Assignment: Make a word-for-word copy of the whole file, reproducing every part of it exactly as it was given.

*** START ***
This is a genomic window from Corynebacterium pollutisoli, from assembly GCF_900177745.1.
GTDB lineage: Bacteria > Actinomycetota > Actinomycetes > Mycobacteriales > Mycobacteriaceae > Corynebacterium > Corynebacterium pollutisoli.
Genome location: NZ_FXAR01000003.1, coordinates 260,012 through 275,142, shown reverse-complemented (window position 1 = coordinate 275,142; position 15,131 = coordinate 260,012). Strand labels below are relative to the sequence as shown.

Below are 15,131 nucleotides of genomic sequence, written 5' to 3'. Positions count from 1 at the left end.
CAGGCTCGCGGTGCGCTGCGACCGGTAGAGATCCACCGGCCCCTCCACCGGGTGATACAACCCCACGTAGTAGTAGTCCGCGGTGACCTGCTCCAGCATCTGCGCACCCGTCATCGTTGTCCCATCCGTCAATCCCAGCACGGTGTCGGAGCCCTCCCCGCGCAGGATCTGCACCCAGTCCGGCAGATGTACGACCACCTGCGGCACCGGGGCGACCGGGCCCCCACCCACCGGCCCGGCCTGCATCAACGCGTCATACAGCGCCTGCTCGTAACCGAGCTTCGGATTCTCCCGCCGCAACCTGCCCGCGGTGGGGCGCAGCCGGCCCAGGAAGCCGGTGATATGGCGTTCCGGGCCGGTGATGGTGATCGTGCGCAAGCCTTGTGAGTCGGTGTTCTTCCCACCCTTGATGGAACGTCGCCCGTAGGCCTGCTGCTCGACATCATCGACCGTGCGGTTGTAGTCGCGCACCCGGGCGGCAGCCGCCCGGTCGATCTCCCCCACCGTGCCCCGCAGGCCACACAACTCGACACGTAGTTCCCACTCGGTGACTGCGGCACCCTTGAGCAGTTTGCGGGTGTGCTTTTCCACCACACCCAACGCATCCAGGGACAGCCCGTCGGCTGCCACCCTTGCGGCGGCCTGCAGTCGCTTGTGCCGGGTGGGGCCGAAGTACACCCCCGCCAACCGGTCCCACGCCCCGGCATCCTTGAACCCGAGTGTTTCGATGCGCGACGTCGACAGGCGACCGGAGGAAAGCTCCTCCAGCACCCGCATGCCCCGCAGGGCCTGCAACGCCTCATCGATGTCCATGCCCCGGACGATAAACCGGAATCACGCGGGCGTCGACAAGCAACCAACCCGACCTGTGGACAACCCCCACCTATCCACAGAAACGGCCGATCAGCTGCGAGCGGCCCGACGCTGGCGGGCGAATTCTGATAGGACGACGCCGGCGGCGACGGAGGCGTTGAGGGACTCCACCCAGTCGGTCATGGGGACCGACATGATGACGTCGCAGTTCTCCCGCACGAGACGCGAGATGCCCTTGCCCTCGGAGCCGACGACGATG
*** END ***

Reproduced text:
This is a genomic window from Corynebacterium pollutisoli, from assembly GCF_900177745.1.
GTDB lineage: Bacteria > Actinomycetota > Actinomycetes > Mycobacteriales > Mycobacteriaceae > Corynebacterium > Corynebacterium pollutisoli.
Genome location: NZ_FXAR01000003.1, coordinates 260,012 through 275,142, shown reverse-complemented (window position 1 = coordinate 275,142; position 15,131 = coordinate 260,012). Strand labels below are relative to the sequence as shown.

Below are 15,131 nucleotides of genomic sequence, written 5' to 3'. Positions count from 1 at the left end.
CAGGCTCGCGGTGCGCTGCGACCGGTAGAGATCCACCGGCCCCTCCACCGGGTGATACAACCCCACGTAGTAGTAGTCCGCGGTGACCTGCTCCAGCATCTGCGCACCCGTCATCGTTGTCCCATCCGTCAATCCCAGCACGGTGTCGGAGCCCTCCCCGCGCAGGATCTGCACCCAGTCCGGCAGATGTACGACCACCTGCGGCACCGGGGCGACCGGGCCCCCACCCACCGGCCCGGCCTGCATCAACGCGTCATACAGCGCCTGCTCGTAACCGAGCTTCGGATTCTCCCGCCGCAACCTGCCCGCGGTGGGGCGCAGCCGGCCCAGGAAGCCGGTGATATGGCGTTCCGGGCCGGTGATGGTGATCGTGCGCAAGCCTTGTGAGTCGGTGTTCTTCCCACCCTTGATGGAACGTCGCCCGTAGGCCTGCTGCTCGACATCATCGACCGTGCGGTTGTAGTCGCGCACCCGGGCGGCAGCCGCCCGGTCGATCTCCCCCACCGTGCCCCGCAGGCCACACAACTCGACACGTAGTTCCCACTCGGTGACTGCGGCACCCTTGAGCAGTTTGCGGGTGTGCTTTTCCACCACACCCAACGCATCCAGGGACAGCCCGTCGGCTGCCACCCTTGCGGCGGCCTGCAGTCGCTTGTGCCGGGTGGGGCCGAAGTACACCCCCGCCAACCGGTCCCACGCCCCGGCATCCTTGAACCCGAGTGTTTCGATGCGCGACGTCGACAGGCGACCGGAGGAAAGCTCCTCCAGCACCCGCATGCCCCGCAGGGCCTGCAACGCCTCATCGATGTCCATGCCCCGGACGATAAACCGGAATCACGCGGGCGTCGACAAGCAACCAACCCGACCTGTGGACAACCCCCACCTATCCACAGAAACGGCCGATCAGCTGCGAGCGGCCCGACGCTGGCGGGCGAATTCTGATAGGACGACGCCGGCGGCGACGGAGGCGTTGAGGGACTCCACCCAGTCGGTCATGGGGACCGACATGATGACGTCGCAGTTCTCCCGCACGAGACGCGAGATGCCCTTGCCCTCGGAGCCGACGACGATG